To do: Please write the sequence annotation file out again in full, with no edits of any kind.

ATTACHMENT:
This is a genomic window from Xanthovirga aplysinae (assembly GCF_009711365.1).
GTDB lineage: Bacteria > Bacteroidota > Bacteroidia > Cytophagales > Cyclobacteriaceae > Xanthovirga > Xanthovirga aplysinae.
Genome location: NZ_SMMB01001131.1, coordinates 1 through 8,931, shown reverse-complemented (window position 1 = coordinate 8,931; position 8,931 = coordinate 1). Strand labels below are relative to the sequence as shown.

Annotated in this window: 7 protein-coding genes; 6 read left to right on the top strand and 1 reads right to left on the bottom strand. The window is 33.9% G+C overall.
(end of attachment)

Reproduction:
This is a genomic window from Xanthovirga aplysinae (assembly GCF_009711365.1).
GTDB lineage: Bacteria > Bacteroidota > Bacteroidia > Cytophagales > Cyclobacteriaceae > Xanthovirga > Xanthovirga aplysinae.
Genome location: NZ_SMMB01001131.1, coordinates 1 through 8,931, shown reverse-complemented (window position 1 = coordinate 8,931; position 8,931 = coordinate 1). Strand labels below are relative to the sequence as shown.

Annotated in this window: 7 protein-coding genes; 6 read left to right on the top strand and 1 reads right to left on the bottom strand. The window is 33.9% G+C overall.